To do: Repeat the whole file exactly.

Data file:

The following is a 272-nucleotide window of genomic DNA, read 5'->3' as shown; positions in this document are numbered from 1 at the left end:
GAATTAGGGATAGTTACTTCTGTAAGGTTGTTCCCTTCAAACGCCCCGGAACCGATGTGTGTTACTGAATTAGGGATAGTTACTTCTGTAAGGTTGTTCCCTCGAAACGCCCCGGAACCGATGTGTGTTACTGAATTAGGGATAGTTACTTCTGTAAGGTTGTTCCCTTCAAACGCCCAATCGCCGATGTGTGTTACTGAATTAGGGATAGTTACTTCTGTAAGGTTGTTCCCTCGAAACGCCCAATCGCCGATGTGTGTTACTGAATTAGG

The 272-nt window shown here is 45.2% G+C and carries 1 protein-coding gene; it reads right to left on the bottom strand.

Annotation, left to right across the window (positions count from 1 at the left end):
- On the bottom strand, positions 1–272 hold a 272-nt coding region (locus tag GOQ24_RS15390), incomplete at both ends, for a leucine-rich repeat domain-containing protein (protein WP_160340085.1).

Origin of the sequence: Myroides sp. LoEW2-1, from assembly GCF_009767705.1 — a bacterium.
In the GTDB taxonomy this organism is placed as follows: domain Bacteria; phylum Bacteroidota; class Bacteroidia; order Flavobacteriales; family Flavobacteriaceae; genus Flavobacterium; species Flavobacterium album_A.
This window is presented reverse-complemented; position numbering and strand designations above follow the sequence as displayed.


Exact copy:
The following is a 272-nucleotide window of genomic DNA, read 5'->3' as shown; positions in this document are numbered from 1 at the left end:
GAATTAGGGATAGTTACTTCTGTAAGGTTGTTCCCTTCAAACGCCCCGGAACCGATGTGTGTTACTGAATTAGGGATAGTTACTTCTGTAAGGTTGTTCCCTCGAAACGCCCCGGAACCGATGTGTGTTACTGAATTAGGGATAGTTACTTCTGTAAGGTTGTTCCCTTCAAACGCCCAATCGCCGATGTGTGTTACTGAATTAGGGATAGTTACTTCTGTAAGGTTGTTCCCTCGAAACGCCCAATCGCCGATGTGTGTTACTGAATTAGG

The 272-nt window shown here is 45.2% G+C and carries 1 protein-coding gene; it reads right to left on the bottom strand.

Annotation, left to right across the window (positions count from 1 at the left end):
- On the bottom strand, positions 1–272 hold a 272-nt coding region (locus tag GOQ24_RS15390), incomplete at both ends, for a leucine-rich repeat domain-containing protein (protein WP_160340085.1).

Origin of the sequence: Myroides sp. LoEW2-1, from assembly GCF_009767705.1 — a bacterium.
In the GTDB taxonomy this organism is placed as follows: domain Bacteria; phylum Bacteroidota; class Bacteroidia; order Flavobacteriales; family Flavobacteriaceae; genus Flavobacterium; species Flavobacterium album_A.
This window is presented reverse-complemented; position numbering and strand designations above follow the sequence as displayed.